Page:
Do you focus on the goal or on the barriers to the goal? When asked this question, most people will answer that they focus on the goal. I know I would have answered it that way—until I had an experience that changed my perception of myself.
I spend time with people in leadership roles. I describe some of them as very high performing. This is based on the measurable outcomes that are produced by them and those they lead. High performers tend to seek learning. If they don’t understand something or if their results are not what they want, they are not timid about seeking help. Even when achieving high performance, individuals still seek to be better. They are constantly searching for new and better ways. They are first movers. Complacency is like a plague to them.
The late Dr. Floyd Loop comes to mind. He was the person who saved the Cleveland Clinic years ago when it was not doing well and laid the foundation for what today is a great healthcare system. Dr. Loop was always looking for ways to make healthcare better. He would regularly call me up to share something he had learned that he was excited about. Until the end, he never quit learning. He was always focused on the outcome.
Yes, there are always barriers to what we want to achieve. Those who are high performers have the same barriers as others. The difference is they know how to move through the barriers.
I read the book The Fifth Discipline: The Art & Practice of the Learning Organization by Peter M. Senge. It had such an impact on me that I attended a Fifth Discipline workshop in Santa Cruz, California. It was very hands-on. The group was divided up into smaller groups. There were times to participate physically in the exercises and times to observe. Two exercises impacted me greatly and changed the way I view the barriers in my life.
In one exercise, some people were sent out of the room. The group who remained in the room heard these instructions: At the end of the room, visualize a point. Your goal is to walk to that point. Stay completely focused on the point you are going to. Along the way, some barriers (arms) will go up, but stay focused on the goal. The people in this group walked to the goal. As barriers came up, they walked through them, barely slowing down or not slowing down at all.
The next group was brought in. The instructions were similar, but with one difference. These people were instructed to pick a spot at the far end of the room. They were then told that as they walked, barriers would come up. They were not told to stay focused on the point they were going to and to keep moving. This group walked slowly. Most would stop walking as soon as an arm came up. Those who did walk the whole way walked much more slowly than everyone in the first group.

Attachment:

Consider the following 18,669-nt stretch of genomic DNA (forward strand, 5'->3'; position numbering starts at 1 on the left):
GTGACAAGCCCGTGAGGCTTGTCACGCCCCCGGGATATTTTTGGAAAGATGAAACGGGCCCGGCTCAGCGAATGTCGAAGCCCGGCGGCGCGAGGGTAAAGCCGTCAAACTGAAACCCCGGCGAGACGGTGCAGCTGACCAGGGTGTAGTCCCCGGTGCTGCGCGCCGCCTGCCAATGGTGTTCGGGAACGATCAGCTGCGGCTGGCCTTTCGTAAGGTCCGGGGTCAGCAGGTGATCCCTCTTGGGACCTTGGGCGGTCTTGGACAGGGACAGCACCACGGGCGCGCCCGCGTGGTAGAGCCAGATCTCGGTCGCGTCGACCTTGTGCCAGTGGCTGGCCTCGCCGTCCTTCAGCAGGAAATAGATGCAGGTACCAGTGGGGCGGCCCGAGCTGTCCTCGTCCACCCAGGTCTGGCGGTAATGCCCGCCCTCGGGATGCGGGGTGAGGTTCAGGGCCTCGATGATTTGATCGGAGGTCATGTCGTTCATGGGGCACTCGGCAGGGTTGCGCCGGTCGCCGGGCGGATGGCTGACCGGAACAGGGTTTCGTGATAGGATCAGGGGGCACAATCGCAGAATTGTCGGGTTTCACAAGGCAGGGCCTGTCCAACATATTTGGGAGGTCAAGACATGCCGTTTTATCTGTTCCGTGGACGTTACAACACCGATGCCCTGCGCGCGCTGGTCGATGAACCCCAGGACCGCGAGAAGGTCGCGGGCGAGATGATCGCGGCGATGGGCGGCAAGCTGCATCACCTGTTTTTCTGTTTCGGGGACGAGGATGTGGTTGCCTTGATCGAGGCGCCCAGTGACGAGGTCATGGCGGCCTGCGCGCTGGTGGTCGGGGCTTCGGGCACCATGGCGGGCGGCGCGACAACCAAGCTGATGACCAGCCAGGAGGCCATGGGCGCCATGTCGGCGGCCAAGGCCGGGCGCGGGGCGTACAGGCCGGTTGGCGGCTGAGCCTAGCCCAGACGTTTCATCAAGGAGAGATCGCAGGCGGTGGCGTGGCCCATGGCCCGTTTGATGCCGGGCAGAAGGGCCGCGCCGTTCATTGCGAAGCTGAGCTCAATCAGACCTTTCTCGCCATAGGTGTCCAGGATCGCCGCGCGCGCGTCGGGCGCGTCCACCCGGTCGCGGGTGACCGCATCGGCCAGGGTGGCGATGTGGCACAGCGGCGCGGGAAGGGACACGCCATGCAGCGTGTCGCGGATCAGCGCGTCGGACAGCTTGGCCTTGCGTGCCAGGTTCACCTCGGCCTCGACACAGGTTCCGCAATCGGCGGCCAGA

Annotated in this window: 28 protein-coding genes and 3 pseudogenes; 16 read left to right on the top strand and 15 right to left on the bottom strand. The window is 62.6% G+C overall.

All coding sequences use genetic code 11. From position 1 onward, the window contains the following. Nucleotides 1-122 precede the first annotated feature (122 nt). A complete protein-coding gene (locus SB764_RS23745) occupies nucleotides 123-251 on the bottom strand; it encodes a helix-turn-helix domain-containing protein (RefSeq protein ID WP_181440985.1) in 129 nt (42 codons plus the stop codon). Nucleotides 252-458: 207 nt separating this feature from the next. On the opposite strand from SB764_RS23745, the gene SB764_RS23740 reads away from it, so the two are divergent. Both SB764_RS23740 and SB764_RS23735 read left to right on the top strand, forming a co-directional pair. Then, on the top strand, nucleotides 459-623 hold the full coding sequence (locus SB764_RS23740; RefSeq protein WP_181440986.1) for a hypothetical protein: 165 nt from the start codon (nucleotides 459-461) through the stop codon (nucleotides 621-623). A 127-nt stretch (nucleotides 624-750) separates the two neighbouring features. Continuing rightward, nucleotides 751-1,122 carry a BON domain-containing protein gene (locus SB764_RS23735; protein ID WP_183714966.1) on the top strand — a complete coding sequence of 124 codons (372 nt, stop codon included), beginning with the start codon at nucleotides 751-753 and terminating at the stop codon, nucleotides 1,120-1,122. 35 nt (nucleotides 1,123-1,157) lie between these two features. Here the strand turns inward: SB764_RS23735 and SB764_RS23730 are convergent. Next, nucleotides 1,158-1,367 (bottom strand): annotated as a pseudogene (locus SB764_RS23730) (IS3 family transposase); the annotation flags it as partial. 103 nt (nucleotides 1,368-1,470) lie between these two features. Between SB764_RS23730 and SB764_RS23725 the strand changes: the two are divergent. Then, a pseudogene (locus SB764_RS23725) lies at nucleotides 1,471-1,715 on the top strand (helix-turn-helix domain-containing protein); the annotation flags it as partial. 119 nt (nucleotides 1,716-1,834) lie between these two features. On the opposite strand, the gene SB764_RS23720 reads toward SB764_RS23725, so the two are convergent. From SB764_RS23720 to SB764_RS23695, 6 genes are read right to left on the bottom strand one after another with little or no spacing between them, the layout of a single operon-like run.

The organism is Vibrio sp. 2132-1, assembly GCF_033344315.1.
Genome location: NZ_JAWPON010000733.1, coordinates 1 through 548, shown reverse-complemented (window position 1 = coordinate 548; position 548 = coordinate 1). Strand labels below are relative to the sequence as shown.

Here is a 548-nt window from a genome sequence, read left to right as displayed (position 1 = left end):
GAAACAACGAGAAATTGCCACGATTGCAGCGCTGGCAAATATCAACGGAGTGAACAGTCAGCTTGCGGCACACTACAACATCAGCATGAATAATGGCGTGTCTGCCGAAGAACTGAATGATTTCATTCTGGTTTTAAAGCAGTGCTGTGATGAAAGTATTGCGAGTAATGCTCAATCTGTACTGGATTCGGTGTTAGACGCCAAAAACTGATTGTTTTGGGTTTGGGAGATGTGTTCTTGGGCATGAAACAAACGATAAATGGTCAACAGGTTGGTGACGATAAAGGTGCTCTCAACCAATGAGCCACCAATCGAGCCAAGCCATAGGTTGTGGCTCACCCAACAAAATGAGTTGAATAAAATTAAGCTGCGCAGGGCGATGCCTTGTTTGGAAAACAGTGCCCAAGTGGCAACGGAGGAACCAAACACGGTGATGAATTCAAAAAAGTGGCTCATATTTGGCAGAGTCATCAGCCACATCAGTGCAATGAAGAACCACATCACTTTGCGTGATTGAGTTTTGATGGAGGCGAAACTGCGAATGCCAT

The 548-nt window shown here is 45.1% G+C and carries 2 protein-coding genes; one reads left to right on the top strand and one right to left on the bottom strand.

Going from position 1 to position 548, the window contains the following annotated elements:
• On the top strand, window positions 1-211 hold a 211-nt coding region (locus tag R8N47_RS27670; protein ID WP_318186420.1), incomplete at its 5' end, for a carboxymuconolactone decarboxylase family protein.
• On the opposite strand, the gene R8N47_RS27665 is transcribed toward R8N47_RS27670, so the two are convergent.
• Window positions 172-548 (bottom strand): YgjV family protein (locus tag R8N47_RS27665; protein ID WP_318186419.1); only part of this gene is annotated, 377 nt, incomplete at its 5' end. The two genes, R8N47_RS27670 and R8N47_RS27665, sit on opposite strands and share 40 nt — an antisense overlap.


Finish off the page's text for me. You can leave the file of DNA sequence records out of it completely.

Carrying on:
The conclusion is that those who focus more on the goal are more likely to achieve it. Those who focus more on the barriers are more likely to stop or slow down, and are less likely to meet the goal. And if they do, it is often late. In both instances, the arms (barriers) were the same, but the outcomes were very different.
In the next exercise, a person was instructed to hold an arm straight out, even with their shoulder. Pressure was put on the arm until it went down. The strength of the arm being held up was measured. Then the same exercise was conducted, but with different instructions. The person was asked to hold the arm up like before. But then they were told to visualize a telephone pole in front of and behind the arm, along with a rod going through the arm connected to each pole. The same pressure was applied to the arm. Yet even though the pressure in the second experience was the same as in the previous one, the arm was able to stay up much longer when the person visualized the two poles and the steel rod.
The key is to visualize what one wants to accomplish. When you combine this visualization with the commitment to look beyond the barriers, you can accomplish great things.
A few tips:
- It is hard to break a habit. It is fine to recognize barriers; just don’t stop there. Come up with ideas to move over or under the barrier and/or to remove the barrier.
- Visualize the outcome. Stay true to the goal.
- Seek learnings. Don’t wait for them to be provided. We can learn from books, videos, other people, and so forth.
- Surround yourself with people who love you enough to provide you with feedback.
- Be willing to face facts. Jim Collins, author of Good to Great: Why Some Companies Make the Leap…and Others Don’t, talks about how, to be great, we have to face the brutal facts. At times, we’ve just got to realize that there are some things that our organizations do really well, but there are some things we need to do better. Recently, I was fortunate enough to help facilitate a workshop, and the CEO got up to give a state of that organization. He did an excellent job talking about where the organization has made progress. And he talked about one area that needs improvement. I thought he had a really nice balanced approach, using facts to give the leaders an objective view of performance.
- At times, people will stop at a barrier, believing the goal cannot be met. While there are times when the barriers will prevent the goal from being reached, don’t stop too soon. Stop only when all options are exhausted.
The big takeaway is this: Don’t beat yourself up about what you wish you had done sooner. Be grateful you are learning now and moving forward. When we learn to keep our focus on the goal, there is so much we can accomplish, in our organizations and in our lives.